An all-girls’ team from Taree and Wingham – The Beautiful Sisters of the Manning – has won the 2016 Aboriginal Knockout Health Challenge Shield, surpassing 31 other teams across the state in the race against obesity.
The 29-strong team stepped up to receive the Shield last night at the Knockout gala dinner held at the Souths’ Juniors League Club in Kingsford.
The NSW Aboriginal Knockout Health Challenge is a joint initiative of NSW Health and NSW Rugby League, inviting Aboriginal communities to participate in an annual program to lose weight and improve their health.
NSW Rugby League Origin and Blues’ Coach and Knockout Challenge Ambassador, Laurie Daley, said the 800-plus participants in 32 Knockout teams across the state deserved a huge shout out for confronting the obesity challenge head on.
“Making positive changes to your health and lifestyle isn’t easy, but great outcomes can be achieved through teamwork which is what the Knockout teams have successfully shown,” Mr Daley said.
“Collectively, the Knockout participants have lost almost 1000kg and they achieved this by supporting and encouraging one another to push through the challenges – like all the best Rugby League teams.”
The 2016 Knockout events included two 10 week weight loss challenges – the George Rose and Julie Young challenges – as well as the Kyle Saunders Video Challenge in which teams design a three minute workout or nutrition video to demonstrate teamwork, strength, stamina, rugby league and cooking skills.
Shield winners, the Beautiful Sisters of the Manning, also snared an award in the Nutrition Category of the Kyle Saunders Video Challenge and achieved third place in the Julie Young Challenge.
Team leader of the Beautiful Sisters of the Manning, Michelle Wilkes, said the team decided to join the Knockout Challenge to prevent chronic health problems, improve self-esteem and eat healthy tucker to live longer lives.
“It was about weight loss as well and being healthier and looking after ourselves. It’s good for people’s mental health to exercise too – you learn that along the way,” Ms Wilkes said.
“The Knockout Challenge is about preventative health and care for the Aboriginal community. We’re an all-women group and women are the backbone of the community, so we’re sharing the messages in our homes, families and community about health and fitness.”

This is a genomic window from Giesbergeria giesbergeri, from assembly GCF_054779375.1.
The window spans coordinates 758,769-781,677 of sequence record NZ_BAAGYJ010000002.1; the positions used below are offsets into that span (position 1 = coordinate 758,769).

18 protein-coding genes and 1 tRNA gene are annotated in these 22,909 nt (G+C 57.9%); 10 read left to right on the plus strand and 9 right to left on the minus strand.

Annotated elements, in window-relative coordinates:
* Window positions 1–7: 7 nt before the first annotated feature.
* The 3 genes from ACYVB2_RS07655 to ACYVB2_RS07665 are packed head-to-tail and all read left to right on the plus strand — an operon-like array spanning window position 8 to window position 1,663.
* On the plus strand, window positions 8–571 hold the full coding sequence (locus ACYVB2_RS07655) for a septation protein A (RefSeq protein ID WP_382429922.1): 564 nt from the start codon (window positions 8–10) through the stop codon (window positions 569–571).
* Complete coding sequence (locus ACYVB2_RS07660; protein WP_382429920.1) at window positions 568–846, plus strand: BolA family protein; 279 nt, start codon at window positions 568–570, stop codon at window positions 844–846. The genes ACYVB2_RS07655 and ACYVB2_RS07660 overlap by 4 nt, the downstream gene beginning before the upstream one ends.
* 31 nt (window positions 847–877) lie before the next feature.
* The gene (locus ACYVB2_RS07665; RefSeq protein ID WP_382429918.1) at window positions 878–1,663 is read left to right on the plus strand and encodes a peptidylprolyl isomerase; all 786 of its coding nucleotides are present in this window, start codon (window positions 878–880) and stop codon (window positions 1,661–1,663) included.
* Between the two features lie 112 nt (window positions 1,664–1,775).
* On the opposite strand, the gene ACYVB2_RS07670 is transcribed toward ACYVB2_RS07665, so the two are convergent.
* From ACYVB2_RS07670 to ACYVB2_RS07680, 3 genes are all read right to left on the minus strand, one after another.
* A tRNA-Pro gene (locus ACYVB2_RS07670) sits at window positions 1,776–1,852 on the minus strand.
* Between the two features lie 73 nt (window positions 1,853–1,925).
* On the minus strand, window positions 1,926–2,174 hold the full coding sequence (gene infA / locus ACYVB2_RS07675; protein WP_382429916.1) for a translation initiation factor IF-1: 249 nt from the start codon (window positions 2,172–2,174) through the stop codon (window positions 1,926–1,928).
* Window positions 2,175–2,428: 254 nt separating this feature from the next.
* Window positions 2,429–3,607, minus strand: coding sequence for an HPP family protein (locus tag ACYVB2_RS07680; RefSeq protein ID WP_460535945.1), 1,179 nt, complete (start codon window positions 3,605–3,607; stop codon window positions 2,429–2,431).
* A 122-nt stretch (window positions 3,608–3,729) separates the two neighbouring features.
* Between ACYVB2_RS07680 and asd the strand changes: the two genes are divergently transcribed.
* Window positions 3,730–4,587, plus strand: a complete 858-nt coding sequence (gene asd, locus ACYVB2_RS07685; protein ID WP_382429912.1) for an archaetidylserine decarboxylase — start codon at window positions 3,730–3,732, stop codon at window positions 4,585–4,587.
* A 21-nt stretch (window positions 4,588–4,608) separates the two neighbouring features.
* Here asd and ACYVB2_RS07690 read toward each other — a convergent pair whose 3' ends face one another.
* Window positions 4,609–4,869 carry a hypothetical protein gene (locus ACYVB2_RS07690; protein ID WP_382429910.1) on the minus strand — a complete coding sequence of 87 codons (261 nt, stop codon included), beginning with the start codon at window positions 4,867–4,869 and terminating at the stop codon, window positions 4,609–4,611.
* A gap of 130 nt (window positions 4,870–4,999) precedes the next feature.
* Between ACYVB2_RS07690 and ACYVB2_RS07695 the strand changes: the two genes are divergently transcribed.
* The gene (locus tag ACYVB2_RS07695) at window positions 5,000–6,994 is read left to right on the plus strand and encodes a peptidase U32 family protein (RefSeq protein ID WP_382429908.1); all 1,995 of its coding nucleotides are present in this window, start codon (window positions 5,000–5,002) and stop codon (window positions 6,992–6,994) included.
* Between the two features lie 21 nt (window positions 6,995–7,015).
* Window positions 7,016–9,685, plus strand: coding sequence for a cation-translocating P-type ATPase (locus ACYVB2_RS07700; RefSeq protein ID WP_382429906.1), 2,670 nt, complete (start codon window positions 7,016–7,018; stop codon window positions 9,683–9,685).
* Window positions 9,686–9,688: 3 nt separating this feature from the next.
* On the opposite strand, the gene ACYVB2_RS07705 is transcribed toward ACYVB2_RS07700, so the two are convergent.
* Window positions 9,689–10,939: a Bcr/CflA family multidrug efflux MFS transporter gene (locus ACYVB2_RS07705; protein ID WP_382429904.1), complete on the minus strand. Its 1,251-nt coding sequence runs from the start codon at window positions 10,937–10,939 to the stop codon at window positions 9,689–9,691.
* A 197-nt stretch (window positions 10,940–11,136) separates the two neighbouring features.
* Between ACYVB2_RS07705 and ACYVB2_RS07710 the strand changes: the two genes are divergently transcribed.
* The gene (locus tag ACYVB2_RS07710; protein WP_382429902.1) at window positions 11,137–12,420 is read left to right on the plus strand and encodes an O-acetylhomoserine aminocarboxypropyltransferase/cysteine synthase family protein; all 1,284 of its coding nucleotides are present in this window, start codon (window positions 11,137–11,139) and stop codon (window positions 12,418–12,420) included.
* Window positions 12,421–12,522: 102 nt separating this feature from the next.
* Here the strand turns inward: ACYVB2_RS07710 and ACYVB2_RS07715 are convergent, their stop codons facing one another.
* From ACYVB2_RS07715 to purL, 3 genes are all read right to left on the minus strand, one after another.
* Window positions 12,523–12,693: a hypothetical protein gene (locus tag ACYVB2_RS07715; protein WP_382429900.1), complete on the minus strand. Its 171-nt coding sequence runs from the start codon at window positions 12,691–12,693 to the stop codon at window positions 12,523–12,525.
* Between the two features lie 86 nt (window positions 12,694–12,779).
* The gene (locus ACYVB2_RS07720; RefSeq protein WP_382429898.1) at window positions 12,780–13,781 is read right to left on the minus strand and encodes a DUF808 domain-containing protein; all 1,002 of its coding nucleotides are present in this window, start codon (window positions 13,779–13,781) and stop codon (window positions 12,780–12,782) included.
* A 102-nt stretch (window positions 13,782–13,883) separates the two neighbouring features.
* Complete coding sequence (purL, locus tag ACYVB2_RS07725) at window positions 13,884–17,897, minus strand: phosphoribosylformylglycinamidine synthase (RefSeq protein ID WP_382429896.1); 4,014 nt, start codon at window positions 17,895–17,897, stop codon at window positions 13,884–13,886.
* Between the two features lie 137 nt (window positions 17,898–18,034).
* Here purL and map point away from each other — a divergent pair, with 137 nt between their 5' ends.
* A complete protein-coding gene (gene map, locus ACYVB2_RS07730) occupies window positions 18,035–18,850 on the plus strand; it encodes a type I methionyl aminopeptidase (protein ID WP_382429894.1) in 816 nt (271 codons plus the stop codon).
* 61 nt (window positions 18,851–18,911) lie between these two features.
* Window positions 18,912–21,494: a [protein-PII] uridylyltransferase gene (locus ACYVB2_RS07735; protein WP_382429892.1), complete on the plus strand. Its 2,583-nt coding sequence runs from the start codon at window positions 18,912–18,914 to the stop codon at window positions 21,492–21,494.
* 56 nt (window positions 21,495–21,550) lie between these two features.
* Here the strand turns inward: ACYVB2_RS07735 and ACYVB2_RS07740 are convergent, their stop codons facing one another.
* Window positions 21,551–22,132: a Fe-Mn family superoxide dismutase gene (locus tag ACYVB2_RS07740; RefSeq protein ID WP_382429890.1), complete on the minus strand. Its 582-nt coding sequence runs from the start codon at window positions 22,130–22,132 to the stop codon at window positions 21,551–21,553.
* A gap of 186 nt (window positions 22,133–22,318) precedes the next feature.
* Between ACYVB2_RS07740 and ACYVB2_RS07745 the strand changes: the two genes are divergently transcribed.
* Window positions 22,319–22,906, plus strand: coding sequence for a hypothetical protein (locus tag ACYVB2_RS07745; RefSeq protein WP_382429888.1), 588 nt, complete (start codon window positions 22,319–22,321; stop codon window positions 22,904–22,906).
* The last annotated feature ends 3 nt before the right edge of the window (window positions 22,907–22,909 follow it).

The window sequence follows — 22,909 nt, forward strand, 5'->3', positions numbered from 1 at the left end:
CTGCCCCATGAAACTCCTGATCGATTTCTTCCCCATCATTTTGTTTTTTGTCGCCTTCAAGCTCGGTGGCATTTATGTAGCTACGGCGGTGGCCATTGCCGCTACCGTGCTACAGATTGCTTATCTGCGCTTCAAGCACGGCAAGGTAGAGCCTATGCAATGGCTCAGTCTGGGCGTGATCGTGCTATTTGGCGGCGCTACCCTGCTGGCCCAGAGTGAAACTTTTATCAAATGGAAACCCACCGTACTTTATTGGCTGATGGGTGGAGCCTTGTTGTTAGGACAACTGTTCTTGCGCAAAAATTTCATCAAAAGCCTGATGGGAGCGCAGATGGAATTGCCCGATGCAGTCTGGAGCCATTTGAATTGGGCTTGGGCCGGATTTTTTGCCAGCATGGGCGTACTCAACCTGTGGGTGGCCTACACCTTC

Ms Wilkes said the team experience had been amazing and their statewide win was due to the efforts and dedication of every team member.
“The ladies are glowing – it’s been life changing. I’m really proud of the girls – for all their hard work, dedication and commitment through all the pain, the challenges and the hard yards over 20 weeks and the fact they kept coming back to the program and exercise classes and staying on for the dietician sessions.
“The Beautiful Sisters of the Manning are a strong bunch of amazing women and they deserve every good thing that comes out of this. They’re all very supportive and encouraging to other women in what they have achieved.”
Executive Director of NSW Health’s Centre for Population Health, Dr Jo Mitchell, said participants in the Aboriginal Knockout Health Challenge had not only helped themselves but also the broader community by raising awareness of the benefits of physical activity and healthy eating and making positive changes to their lifestyle behaviours to combat obesity and other life threatening diseases.
“Poor diet and physical inactivity contribute to Type 2 diabetes, coronary heart disease and other chronic diseases,” Dr Mitchell said.
“An average weight loss of two kilograms reduces the risk of developing Type 2 diabetes by 30 per cent and the Knockout Challenge participants have achieved an average weight loss of 2.1 kg of body weight.
“The Aboriginal Knockout Health Challenge, now in its sixth year, continues to inspire communities and achieve results. But it’s all the participants who make this program a success and help to reduce the health gap between Aboriginal and non-Aboriginal communities.”